While the media debates the recent billion plus dollar valuations being thrown at Y Combinator alums AirBnB and Dropbox, they’re missing an opportunity to discuss what I see as the most interesting innovation happening among Y Combinator startups.
This profile of Weebly in The San Francisco Chronicle touches ever so slightly on it:
Despite significant user growth since 2007, Weebly is run by a team of just 13 people, in a space only slightly larger than the Penn State dorm room where founders conceived it. Fanini, the chief technical officer, still works in a closet
On less than $700,000 raised to date, Weebly has built a thriving and profitable business. This growth and profitability positioned them well to raise a significant round of funding at a healthy valuation that will allow them to really scale out their service.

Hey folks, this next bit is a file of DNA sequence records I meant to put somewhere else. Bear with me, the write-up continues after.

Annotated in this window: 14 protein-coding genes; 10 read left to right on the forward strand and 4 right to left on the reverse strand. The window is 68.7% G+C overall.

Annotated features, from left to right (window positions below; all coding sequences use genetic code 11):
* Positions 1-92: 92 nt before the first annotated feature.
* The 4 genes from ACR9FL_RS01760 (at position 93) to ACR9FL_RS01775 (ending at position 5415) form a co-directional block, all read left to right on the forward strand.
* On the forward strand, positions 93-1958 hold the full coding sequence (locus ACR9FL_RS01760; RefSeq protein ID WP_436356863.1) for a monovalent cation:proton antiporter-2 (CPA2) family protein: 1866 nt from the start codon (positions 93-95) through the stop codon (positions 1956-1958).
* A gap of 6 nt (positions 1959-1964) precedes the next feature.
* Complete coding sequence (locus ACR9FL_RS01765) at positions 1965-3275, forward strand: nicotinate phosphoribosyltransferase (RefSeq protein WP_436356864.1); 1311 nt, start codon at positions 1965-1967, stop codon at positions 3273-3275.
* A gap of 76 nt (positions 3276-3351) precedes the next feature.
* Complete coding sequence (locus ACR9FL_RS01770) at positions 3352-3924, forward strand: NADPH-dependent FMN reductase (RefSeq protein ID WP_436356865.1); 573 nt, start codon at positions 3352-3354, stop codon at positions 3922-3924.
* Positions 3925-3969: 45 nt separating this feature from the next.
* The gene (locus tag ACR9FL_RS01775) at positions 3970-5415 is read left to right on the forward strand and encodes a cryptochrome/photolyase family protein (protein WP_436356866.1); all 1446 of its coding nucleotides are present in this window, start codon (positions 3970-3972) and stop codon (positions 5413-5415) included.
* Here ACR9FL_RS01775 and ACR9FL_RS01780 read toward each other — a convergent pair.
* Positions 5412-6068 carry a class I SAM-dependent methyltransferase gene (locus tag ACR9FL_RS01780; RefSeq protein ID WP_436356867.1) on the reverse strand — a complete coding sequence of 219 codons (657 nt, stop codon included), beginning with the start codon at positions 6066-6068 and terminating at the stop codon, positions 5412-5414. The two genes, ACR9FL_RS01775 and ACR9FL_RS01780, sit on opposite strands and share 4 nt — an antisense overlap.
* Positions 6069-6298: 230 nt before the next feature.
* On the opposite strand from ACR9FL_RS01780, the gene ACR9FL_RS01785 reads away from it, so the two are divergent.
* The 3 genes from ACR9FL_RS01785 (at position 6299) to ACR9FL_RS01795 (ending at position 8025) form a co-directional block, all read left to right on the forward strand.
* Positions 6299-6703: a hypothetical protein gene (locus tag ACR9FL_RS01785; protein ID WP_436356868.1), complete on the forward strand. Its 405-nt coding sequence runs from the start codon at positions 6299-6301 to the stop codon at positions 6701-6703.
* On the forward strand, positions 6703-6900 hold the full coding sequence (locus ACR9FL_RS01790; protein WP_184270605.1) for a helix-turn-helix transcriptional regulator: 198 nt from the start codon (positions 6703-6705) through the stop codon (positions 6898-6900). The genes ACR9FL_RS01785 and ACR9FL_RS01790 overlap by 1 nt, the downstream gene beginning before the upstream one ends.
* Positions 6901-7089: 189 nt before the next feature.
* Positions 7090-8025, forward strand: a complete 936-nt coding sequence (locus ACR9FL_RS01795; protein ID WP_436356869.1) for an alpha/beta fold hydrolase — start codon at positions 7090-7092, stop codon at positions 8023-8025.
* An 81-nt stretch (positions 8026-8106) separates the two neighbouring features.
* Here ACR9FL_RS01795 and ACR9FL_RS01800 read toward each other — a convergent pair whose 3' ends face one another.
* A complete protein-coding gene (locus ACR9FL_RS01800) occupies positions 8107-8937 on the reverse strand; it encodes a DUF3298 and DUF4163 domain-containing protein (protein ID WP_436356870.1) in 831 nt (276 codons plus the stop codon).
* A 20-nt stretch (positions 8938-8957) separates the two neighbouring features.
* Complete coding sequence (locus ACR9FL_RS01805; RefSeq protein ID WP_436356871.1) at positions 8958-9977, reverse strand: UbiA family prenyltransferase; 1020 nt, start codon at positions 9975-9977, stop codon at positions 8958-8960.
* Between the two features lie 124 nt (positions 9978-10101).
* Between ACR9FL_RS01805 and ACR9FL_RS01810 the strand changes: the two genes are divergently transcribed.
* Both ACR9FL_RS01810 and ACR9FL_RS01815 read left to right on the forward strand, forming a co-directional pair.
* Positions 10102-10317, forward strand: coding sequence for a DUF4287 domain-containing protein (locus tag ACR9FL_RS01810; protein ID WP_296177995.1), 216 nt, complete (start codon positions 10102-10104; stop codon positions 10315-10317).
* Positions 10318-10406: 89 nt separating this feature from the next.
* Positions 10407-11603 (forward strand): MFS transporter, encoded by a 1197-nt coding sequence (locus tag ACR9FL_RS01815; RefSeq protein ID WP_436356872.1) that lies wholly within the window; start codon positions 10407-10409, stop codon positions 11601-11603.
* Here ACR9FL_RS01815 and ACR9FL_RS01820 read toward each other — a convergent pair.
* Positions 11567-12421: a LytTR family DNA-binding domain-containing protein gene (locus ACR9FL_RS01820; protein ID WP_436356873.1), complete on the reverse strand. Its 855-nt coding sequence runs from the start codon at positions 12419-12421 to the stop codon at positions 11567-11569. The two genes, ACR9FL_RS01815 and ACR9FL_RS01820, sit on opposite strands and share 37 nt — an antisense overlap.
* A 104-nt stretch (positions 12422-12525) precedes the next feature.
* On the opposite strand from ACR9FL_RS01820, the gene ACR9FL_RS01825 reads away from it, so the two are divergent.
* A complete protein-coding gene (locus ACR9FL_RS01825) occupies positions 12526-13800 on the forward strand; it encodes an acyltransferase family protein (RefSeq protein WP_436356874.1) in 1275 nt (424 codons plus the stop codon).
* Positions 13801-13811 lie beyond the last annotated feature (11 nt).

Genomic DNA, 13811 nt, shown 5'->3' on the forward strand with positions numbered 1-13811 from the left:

In the traditional venture landscape where “success” is often measured by how much venture capital a startup can raise, Y Combinator is grooming a new generation of entrepreneurs on the fundamental principles of doing more with less and building products based on profitable business models from the outset. Raising as little capital as possible to discover a market then raising less dilutive capital once it’s been found.
As a result, both Dropbox and AirBnB were able to command billion dollar valuations after having raised only a relatively small amount of venture capital ($7M and $8M respectively). Contrast that with other web startups who raised significantly more money to before crossing over into the billion dollar club- Square ($65M), Twitter ($55M) and Facebook ($40M).
Training a generation of entrepreneurs to live as cash efficiently as possible during the market discovery phase of a startup, to me, is the biggest innovation happening at Y Combinator these days. And its clearly paying off.